In ballet, physical might and grace are harmoniously combined, employing both delicate and vigorous movement with great control. Ballet can equip you with tremendous strength, poise, flexibility, as well as contribute to improved cognitive function and physical coordination.
Since its dawn in the 15thcentury royal courts of Europe, ballet has been revered as a stunning art form requiring exceptional power and agility. As it has evolved, greater emphasis has been placed on the athleticism necessary to achieve the more precise lines and immaculate turns and balances for which ballet is widely known. The long, lean muscles developed through practicing proper technique are a hallmark of ballet and have become the inspiration for creating this coveted physique outside of the dance studio through alternative exercise programs.
But ask any dancer, and they will tell you that only by taking a ballet class can this desired aesthetic truly be achieved. It is by combining both isotonic (tension while muscle length is changed) and isometric (tension without muscle length change) movements in the proper way, that long, incredibly strong muscles are created.
What if you aren’t looking for a “dancer’s body”? Many professional athletes have long used ballet for cross training. Jean-Claude Van Damme, the famed martial artist, said of ballet: “Ballet is an art, but it’s also one of the most difficult sports. If you can survive a ballet workout, you can survive a workout in any other sport.”
But, is ballet just an incredible workout for the trained athlete? Or can it provide notable health benefits for anyone? Just what are the benefits of a traditional ballet class? Consider some compelling examples:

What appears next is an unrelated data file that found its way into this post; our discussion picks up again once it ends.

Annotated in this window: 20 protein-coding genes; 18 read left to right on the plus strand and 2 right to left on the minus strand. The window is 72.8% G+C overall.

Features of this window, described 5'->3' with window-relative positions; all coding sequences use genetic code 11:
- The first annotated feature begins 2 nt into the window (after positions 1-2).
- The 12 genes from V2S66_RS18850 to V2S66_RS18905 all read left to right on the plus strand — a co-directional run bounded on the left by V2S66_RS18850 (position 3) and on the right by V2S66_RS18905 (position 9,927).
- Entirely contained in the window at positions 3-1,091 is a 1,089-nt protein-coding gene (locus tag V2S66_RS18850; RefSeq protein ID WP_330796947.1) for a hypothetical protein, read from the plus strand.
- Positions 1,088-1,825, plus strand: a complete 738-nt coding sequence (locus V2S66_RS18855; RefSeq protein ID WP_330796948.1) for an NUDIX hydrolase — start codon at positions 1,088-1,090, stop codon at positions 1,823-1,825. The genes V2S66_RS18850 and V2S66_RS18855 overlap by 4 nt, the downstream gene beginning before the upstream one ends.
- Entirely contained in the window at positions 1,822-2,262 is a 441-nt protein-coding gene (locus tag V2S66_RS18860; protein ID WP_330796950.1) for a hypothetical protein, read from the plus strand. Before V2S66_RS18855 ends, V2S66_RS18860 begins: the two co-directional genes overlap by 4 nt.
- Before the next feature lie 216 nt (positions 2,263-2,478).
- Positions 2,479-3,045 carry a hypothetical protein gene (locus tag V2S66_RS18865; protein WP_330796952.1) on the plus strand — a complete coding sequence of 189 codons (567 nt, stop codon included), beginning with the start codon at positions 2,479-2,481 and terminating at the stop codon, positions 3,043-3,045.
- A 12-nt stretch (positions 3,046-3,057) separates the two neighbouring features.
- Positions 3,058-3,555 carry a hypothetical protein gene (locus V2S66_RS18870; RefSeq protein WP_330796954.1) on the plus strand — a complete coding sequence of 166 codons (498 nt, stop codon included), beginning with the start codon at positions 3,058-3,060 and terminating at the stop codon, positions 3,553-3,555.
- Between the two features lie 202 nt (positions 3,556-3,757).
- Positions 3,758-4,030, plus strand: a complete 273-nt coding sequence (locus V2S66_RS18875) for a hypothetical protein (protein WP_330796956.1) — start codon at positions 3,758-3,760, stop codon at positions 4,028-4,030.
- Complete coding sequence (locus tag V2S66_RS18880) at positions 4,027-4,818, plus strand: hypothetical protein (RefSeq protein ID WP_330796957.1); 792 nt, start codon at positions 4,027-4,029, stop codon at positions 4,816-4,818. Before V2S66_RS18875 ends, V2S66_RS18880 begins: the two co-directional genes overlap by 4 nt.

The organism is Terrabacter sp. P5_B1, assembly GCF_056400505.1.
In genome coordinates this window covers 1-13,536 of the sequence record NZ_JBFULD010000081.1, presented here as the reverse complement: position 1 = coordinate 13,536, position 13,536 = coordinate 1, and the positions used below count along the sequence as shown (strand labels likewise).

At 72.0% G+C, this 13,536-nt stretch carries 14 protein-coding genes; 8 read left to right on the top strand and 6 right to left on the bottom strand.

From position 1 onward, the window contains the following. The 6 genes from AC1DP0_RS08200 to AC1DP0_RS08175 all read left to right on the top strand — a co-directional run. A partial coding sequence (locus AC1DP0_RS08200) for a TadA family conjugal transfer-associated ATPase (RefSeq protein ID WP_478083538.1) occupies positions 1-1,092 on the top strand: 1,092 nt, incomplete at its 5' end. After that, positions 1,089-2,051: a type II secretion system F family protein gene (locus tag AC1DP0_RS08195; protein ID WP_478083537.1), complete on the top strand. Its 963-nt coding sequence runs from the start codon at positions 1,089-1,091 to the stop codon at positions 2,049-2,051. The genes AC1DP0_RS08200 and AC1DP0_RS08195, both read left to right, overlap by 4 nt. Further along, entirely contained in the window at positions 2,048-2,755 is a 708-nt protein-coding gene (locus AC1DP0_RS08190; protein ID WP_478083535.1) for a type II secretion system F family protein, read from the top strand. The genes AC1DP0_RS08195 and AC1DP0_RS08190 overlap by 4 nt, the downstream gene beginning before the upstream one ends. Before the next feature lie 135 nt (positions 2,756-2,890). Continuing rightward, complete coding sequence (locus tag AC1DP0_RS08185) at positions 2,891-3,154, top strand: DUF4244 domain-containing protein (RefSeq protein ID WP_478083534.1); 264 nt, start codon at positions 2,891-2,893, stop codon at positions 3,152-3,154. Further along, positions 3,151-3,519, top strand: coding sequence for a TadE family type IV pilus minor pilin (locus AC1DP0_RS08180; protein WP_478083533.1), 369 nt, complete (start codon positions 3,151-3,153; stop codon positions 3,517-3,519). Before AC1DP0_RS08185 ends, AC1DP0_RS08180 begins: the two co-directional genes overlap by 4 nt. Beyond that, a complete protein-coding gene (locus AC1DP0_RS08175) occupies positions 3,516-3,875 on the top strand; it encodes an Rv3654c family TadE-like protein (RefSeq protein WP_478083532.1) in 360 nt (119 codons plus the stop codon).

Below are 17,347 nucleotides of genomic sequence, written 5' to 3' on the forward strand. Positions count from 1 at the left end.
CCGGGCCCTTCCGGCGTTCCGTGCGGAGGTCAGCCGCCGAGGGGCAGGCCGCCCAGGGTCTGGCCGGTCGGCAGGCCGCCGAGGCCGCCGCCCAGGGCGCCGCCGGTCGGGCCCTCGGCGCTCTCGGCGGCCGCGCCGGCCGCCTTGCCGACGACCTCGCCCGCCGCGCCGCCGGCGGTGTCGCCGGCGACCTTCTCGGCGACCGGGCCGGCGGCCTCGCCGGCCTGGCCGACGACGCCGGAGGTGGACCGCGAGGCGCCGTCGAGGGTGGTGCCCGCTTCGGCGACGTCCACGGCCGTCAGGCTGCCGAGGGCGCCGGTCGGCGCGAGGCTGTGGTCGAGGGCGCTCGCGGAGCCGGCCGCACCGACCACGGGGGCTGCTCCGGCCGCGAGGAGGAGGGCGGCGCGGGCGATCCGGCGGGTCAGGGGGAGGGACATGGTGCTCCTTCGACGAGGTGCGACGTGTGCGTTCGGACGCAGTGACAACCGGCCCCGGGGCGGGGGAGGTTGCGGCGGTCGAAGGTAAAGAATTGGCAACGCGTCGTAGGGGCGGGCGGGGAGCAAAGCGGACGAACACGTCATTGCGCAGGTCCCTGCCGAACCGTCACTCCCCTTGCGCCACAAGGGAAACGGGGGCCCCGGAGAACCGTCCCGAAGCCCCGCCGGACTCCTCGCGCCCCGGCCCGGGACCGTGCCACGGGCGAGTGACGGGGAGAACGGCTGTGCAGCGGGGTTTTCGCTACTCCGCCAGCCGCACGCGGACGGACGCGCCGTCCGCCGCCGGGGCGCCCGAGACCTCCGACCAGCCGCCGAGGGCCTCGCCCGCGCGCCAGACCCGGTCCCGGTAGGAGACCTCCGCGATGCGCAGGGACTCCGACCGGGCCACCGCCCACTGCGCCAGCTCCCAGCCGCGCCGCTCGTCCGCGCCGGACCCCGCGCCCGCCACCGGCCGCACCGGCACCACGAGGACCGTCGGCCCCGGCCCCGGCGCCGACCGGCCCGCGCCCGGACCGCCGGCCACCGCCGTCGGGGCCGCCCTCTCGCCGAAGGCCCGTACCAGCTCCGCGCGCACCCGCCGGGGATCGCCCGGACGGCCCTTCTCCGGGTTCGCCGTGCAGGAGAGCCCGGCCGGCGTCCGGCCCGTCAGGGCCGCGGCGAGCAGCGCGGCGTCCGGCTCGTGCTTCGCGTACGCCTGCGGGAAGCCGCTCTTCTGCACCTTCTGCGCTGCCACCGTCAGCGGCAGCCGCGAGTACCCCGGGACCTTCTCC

- Greater core strength, spinal health, balance, and flexibility-From the toddler learning to master gross motor skills to the elderly adult, we all can appreciate the contribution of a strong center and more flexible spine and body to increased mobility and injury prevention. Balance, exercised throughout class with varying levels of difficulty, is emphasized and imperative for effective presentation. With virtually all exercises requiring the engagement of the entire core (abdominals and back) while keeping the muscles surrounding the spine limber, you can see why ballet is one of the best forms of exercise for creating a healthy core and spine. And since ballet incorporates both dynamic and static stretching, you can rest assured you’re receiving all potential benefits of stretching.
- Improved cognitive function and body mechanics-With various choreographed sequences (i.e. “combinations”) in each class, requiring immediate memorization and presentation, ballet is as much a workout for the brain as it is for the body. This simultaneous exercise for mind and body can form new neural pathways in the brain resulting in greater mental sharpness, spatial awareness and can aid in the prevention and treatment of certain neurodegenerative diseases such as Alzheimer’s. Various researchers have reported significant improvements to neurobiological health in elderly patients who regularly partook in dance. Not only was mental enhancement noted, but balance, posture and gait mobility were also improved.
- Greater social connection/decreased stress-According to the National Center of Biotechnology Information, 12 weeks of dance training proved effective in combating depression in all participants to a “meaningful” degree (Akandere M1, Demir B.. 2011 Sep). And while dance alone is not a cure for depression, it is well documented that exercise is a huge mood lifter and stress reliever since it releases feel-good chemicals and mood-regulating hormones in the brain, such as endorphins and serotonin. Adding music and dancing to your work-out routine can only increase these benefits since it makes exercise that much more enjoyable! Additionally, students of ballet can find friendship and bonding between themselves and their teacher as they work together in class.
These are just a few of the noted benefits of ballet. To learn more why not try a class?